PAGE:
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Maihoefer, Cornelius; Schüttrumpf, Lars; Macht, Corinna; Pflugradt, Ulrike; Hess, Julia; Schneider, Ludmila; Woischke, Christine; Walch, Axel; Baumeister, Philipp; Kirchner, Thomas; Zitzelsberger, Horst; Belka, Claus; Ganswindt, Ute (2018): Postoperative (chemo) radiation in patients with squamous cell cancers of the head and neck - clinical results from the cohort of the clinical cooperation group "Personalized Radiotherapy in Head and Neck Cancer". In: Radiation Oncology 13:123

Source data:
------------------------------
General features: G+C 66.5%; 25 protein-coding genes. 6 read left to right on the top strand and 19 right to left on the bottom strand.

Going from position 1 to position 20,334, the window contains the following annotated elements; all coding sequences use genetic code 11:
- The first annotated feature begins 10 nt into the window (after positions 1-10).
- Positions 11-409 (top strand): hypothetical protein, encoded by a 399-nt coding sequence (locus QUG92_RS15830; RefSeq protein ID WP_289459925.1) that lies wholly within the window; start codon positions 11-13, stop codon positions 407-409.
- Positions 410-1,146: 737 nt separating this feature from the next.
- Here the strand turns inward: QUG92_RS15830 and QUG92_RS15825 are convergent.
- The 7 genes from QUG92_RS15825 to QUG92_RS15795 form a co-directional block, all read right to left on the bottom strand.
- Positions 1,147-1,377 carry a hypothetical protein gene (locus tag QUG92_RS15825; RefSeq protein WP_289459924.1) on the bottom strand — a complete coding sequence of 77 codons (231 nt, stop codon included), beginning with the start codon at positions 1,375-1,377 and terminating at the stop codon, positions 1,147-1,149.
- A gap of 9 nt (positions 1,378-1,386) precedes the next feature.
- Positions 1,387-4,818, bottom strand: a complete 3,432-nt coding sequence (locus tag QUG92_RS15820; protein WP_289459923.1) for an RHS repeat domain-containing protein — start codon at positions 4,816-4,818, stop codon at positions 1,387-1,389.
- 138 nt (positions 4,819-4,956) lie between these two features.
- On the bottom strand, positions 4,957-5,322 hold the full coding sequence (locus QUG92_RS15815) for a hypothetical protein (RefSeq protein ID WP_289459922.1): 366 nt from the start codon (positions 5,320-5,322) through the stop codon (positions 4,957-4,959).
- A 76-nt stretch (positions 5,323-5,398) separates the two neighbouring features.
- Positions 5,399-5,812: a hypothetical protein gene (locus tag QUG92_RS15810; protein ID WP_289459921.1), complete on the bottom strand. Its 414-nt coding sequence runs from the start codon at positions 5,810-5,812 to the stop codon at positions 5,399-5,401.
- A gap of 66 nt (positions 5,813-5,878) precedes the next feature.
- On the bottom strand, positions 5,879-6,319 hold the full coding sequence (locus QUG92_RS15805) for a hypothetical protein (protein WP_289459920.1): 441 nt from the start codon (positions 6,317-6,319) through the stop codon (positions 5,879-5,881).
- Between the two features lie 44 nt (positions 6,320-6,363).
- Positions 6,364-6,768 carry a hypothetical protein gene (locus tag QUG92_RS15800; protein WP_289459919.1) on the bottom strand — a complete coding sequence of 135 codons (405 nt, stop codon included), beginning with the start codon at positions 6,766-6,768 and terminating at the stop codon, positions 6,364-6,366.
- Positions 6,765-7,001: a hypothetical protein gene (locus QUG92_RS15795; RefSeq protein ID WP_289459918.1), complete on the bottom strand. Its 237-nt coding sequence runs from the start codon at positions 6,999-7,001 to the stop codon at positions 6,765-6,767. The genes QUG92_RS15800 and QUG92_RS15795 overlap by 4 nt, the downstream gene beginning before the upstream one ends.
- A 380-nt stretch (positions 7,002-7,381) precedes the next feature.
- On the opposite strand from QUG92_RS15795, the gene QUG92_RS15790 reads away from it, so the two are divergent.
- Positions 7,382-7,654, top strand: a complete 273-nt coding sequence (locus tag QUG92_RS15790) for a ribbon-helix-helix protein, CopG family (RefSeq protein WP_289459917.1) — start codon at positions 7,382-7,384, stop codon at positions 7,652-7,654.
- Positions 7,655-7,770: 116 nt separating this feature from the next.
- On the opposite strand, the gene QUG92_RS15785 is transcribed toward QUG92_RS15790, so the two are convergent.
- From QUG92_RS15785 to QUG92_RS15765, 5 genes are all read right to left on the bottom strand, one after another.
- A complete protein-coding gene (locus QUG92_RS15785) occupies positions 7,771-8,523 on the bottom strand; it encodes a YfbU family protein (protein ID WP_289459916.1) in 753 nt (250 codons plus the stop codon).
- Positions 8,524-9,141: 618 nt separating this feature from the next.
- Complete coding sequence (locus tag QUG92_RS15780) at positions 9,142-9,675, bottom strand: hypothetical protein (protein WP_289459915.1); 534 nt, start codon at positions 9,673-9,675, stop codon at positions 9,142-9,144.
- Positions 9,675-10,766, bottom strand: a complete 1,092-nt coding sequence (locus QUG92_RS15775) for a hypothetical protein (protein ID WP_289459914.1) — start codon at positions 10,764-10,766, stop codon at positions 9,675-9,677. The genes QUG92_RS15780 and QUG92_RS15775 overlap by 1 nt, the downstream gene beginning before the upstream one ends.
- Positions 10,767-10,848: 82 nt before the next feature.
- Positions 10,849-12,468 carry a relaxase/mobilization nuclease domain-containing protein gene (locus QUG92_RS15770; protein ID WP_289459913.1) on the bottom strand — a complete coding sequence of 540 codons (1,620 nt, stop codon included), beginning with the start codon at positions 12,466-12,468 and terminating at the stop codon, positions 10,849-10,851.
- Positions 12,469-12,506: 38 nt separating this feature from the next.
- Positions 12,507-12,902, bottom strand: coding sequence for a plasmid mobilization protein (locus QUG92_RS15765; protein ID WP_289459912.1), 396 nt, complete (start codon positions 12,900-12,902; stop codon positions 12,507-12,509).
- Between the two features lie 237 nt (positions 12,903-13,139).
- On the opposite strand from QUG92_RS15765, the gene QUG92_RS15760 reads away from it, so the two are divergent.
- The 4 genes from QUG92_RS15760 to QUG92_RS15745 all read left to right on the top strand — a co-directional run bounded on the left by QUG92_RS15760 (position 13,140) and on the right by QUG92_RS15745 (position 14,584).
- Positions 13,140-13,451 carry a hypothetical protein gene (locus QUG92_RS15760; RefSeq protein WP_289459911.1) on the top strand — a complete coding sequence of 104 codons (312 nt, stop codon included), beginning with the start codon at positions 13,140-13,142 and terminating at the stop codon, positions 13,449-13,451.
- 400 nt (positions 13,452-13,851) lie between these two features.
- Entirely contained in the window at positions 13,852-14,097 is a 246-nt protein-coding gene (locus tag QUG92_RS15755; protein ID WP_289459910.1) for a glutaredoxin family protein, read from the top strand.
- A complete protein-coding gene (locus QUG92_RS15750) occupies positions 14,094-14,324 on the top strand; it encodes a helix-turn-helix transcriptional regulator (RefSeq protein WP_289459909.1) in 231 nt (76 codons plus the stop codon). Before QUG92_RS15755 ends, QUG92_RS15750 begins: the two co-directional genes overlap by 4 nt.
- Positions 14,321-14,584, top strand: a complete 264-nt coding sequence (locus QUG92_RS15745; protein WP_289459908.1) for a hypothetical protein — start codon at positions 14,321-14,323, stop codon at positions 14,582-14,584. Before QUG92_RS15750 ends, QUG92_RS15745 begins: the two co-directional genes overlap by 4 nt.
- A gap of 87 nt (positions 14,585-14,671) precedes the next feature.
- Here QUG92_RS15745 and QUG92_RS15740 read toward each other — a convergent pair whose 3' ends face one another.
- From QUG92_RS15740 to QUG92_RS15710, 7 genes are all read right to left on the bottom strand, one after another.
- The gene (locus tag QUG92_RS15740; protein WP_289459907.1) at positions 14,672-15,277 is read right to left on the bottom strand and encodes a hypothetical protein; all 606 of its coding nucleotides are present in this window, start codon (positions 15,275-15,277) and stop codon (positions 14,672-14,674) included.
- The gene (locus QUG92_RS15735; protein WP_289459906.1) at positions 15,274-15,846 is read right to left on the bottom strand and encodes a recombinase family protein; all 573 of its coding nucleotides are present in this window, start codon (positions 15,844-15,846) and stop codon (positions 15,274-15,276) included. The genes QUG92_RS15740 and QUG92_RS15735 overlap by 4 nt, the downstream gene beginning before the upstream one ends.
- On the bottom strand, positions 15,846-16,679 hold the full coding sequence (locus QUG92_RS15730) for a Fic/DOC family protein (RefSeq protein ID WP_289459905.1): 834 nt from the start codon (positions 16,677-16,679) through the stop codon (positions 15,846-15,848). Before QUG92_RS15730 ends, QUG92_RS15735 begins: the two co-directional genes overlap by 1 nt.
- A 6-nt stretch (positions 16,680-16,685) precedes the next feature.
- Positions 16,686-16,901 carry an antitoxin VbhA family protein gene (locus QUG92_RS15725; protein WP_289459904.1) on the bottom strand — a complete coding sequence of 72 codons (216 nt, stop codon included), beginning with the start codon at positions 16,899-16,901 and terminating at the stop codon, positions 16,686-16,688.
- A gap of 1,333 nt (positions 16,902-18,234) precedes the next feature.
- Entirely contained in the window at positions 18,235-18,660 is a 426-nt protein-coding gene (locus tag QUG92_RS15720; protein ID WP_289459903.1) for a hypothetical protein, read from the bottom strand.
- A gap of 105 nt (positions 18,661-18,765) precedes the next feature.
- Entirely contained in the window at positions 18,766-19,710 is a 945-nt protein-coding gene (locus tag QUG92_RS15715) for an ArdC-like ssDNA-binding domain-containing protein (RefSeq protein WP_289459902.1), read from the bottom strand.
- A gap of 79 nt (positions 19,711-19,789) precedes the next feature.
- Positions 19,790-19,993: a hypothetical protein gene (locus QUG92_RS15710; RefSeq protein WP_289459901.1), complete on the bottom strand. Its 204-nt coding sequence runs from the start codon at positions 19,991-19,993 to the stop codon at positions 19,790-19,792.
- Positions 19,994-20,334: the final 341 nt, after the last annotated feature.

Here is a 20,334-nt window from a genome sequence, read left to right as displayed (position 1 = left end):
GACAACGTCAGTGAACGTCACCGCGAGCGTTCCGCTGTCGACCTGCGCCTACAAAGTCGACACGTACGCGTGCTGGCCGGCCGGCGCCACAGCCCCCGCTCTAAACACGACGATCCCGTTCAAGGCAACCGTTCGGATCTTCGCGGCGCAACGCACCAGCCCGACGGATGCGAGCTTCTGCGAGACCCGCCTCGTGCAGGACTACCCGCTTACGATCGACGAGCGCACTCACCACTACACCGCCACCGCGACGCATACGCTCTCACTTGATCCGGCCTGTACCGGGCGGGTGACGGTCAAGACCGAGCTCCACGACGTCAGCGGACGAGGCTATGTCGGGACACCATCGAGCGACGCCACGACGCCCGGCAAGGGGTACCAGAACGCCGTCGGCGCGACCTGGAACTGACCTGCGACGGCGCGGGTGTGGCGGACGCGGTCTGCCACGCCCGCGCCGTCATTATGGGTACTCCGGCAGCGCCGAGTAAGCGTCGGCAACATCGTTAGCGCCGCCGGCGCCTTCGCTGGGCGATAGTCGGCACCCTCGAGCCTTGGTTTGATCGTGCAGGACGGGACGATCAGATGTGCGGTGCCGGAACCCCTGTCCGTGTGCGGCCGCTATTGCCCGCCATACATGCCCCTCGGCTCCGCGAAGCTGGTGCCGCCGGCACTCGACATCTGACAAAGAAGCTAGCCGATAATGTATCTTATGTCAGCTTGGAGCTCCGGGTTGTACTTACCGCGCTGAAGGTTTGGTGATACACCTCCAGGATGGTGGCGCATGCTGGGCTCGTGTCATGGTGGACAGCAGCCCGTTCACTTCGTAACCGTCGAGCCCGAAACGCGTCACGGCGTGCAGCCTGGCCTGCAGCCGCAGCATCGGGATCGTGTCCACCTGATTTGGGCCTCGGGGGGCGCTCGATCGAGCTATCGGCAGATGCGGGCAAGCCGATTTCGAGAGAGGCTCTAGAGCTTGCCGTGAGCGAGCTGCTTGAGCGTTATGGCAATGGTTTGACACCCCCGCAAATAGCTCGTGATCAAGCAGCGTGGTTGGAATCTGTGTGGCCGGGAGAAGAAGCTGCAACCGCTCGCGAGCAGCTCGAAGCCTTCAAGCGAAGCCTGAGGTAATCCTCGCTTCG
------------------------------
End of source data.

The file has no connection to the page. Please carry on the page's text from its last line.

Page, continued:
Background: Postoperative (chemo) radiation improves tumor control and survival in high-risk patients with head and neck squamous cell carcinoma based on established risk factors. The clinical cooperation group "Personalized Radiotherapy in Head and Neck Cancer" focuses on the identification and validation of new biomarkers, which are aimed at eventually stratifying and personalizing the therapy concept. Hence, we reviewed all patients with head and neck squamous cell carcinoma of the oral cavity, oropharynx, hypopharynx, or larynx, treated with postoperative (chemo) radiation from 06/2008 until 06/2015 at the Department of Radiation Oncology in the University Hospital, LMU Munich. Here we report the clinical results of the cohort, laying the foundation for further research within the framework of a clinical cooperation group. Methods: Patient data were retrospectively (until 2013) and prospectively (from 2013) collected and analyzed for outcome and treatment failures with regard to previously described and established risk factors. Results: We identified 302 patients (median follow-up 45 months, average age 60.7 years), having received postoperative (chemo) radiation (median 64 Gy). Chemotherapy was added in 58% of cases, mostly Cisplatin/5-Fluorouracil in concordance with the ARO 96-3 study. The 3-year overall survival, local, locoregional and distant failure estimates were 70.5, 9.7, 12.2 and 13.5%, respectively. Human papillomavirus-associated oropharyngeal cancer was associated with a significant improved overall survival, locoregional, distant and overall tumor control rates in multivariate analysis. Additionally, in multivariate analysis, for local failure, resection status and perineural invasion, for locoregional and distant failure extracapsular extension and for overall survival the presence of nodal disease were significant adverse factors. Moreover, 138 patients have been treated in concordance with the ARO 96-3 protocol, corroborating the results of this study. Conclusions: Our cohort represents a large unselected cohort of patients with head and neck squamous cell carcinoma treated with postoperative (chemo) radiation. Tumor control rates and survival rates are consistent with the results of previously reported data.